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October jobs report hints at improvement

Shannon Stapleton / Reuters file

A woman speaks with a job recruiter during a job fair in New York. The Labor Department said Friday that U.S. employers added 80,000 jobs last month, while the U.S. jobless rate ticked down to 9 percent.

By msnbc.com news services

U.S. employers added 80,000 jobs last month, a government report showed Friday, offering some hope for the beleaguered employment market.

The nation's lofty jobless rate ticked down to 9 percent in October, after holding at 9.1 percent for the previous three months, according to the Labor Department.

The October jobs gain was the fewest in four months, but the report included some positive signs.

The government revised August and September's figures to show 102,000 more jobs were created than previously reported. Average hourly earnings rose. And the unemployment rate fell for the first time since July, because a separate survey of households showed more people found work. Businesses added 104,000 jobs last month, below September's total. The U.S. government shed 24,000 jobs.

Hey middle class, tell us about yourselves

The job growth in October was strong enough to suggest some economic momentum is building, according to Diane Swonk, chief economist at Mesirow Financial.

“The job market is stabilizing and it does look like it’s beginning to accelerate a bit, and that’s exactly what we need,” Swonk told CNBC. “But this is still nothing to pop champagne about.”

Here’s more from CNBC on the October jobs report:

Economic indicators ranging from first-time filings for unemployment benefits to planned hirings by private firms had all pointed to an improvement in the jobs market last month.

Still, the labor market remains the Achilles heel of the economic recovery, and progress at putting 14 million unemployed Americans back to work remains painfully slow.

It is a challenge for President Barack Obama, who faces a tough fight for reelection next year, though signs of a modest improvement could buy the Federal Reserve extra time before loosening monetary policy further to aid growth.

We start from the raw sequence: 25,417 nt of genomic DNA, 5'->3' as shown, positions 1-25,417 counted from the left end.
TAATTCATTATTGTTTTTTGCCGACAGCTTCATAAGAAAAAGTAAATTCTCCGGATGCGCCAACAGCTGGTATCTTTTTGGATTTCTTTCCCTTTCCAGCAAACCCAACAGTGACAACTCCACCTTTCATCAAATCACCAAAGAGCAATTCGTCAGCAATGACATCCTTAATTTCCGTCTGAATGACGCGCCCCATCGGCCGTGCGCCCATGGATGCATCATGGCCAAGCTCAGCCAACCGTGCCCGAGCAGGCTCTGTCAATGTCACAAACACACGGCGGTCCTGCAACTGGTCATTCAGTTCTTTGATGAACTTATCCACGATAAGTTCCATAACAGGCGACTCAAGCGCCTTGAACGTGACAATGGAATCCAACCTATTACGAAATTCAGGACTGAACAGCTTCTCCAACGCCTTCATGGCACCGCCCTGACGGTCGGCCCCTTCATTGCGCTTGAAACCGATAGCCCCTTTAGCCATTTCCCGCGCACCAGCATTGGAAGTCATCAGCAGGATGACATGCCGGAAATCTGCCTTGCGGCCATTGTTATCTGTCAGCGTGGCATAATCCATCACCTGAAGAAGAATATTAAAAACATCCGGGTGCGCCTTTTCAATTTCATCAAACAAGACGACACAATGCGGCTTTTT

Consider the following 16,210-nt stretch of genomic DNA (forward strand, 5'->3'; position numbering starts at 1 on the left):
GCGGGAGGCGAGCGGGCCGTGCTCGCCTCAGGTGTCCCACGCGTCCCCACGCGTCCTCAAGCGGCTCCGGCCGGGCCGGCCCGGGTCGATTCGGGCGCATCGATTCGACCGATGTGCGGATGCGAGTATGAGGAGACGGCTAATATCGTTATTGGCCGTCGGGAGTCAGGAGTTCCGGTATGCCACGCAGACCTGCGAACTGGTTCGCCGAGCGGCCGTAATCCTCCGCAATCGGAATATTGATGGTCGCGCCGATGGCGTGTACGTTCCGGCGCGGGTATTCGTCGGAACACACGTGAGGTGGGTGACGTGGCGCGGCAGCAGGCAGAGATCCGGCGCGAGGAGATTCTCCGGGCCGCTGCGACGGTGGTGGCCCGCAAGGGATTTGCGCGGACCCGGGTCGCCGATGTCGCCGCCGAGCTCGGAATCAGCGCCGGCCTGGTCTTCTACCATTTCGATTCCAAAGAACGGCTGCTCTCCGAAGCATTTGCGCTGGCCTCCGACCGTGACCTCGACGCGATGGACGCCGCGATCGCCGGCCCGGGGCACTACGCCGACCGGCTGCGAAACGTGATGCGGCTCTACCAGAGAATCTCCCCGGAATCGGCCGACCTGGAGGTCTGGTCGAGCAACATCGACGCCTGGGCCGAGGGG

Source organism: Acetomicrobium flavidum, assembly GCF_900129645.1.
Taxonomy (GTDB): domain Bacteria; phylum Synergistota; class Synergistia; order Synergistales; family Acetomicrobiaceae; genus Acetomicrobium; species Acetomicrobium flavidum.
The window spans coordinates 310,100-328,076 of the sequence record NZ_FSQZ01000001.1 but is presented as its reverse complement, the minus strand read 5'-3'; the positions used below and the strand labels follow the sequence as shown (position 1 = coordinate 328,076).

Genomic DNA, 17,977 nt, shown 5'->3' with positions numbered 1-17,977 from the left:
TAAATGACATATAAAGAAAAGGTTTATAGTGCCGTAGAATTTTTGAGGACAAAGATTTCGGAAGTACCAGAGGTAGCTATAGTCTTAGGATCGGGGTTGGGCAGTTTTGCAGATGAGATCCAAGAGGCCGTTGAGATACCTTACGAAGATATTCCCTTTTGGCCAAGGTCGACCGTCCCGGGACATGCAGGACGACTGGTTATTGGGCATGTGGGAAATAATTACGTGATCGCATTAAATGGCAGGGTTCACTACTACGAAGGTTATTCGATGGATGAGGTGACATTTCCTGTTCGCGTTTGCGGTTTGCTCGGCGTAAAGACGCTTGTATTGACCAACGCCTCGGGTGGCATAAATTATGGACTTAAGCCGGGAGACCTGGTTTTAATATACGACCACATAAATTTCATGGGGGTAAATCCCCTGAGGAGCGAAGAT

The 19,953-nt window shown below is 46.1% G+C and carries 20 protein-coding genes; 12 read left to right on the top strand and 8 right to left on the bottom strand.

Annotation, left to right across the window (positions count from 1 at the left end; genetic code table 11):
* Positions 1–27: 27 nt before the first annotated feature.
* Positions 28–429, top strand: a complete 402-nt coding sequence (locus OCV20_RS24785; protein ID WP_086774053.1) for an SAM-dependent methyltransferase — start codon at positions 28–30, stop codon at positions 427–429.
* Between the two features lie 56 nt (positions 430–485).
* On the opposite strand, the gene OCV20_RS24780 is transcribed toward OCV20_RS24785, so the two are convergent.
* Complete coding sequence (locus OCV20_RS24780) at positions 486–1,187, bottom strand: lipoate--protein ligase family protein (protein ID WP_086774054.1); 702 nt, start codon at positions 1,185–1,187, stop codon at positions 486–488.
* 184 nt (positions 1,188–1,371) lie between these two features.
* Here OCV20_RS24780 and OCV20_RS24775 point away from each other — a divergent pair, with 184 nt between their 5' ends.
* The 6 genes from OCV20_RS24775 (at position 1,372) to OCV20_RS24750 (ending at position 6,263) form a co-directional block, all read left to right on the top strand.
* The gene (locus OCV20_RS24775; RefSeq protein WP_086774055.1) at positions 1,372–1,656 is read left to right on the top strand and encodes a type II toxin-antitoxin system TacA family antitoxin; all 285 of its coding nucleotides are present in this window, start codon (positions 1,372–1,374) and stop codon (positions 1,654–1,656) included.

The U.S. central bank on Wednesday lowered its growth forecasts and raised its projections for unemployment. While the Fed announced no new measures to stimulate the economy, it said it was considering the possibility of additional mortgage debt purchases.

But with fears of a fall back into recession receding, the pressure for more monetary policy stimulus has eased somewhat. Europe's debt crisis could, however, push the recovery off the rails.

The debt crisis, which has rattled global financial markets and pushed consumer confidence to recession levels, remains far from being resolved, and investors are keeping a close eye on developments in Greece.

The Obama administration has struggled to come up with policies to generate sufficient unemployment amid stiff opposition from Republicans.

Fed Chairman Ben Bernanke took lawmakers to task on Wednesday after the U.S. central bank concluded its two-day policy meeting: "It would be helpful if we could get assistance from some other parts of the government to work with us to help create more jobs," he said.

Indeed, while the economy is now in its second year of recovery, only a fraction of the more than 8 million jobs lost during the recession have been recovered.

"The monthly pace of employment growth remains well below the level deemed necessary to keep pace with demographic trend, much less absorb the large pool of workers displaced during the recession," said Millan Mulraine, a senior macro strategist at TD Securities in New York.

"Even disregarding the natural increases in the labor force, at the current pace of employment growth it will take over four years for the labor market to re-absorb the 7 million previously displaced workers."

The economy needs to expand at an annual rate of at least 2.5 percent over a sustained period and consistently add 150,000 jobs to keep unemployment from rising. Growth accelerated to a 2.5 percent rate in the third quarter from a tepid 1.3 percent in the prior period.

The Associated Press and Reuters contributed to this report.

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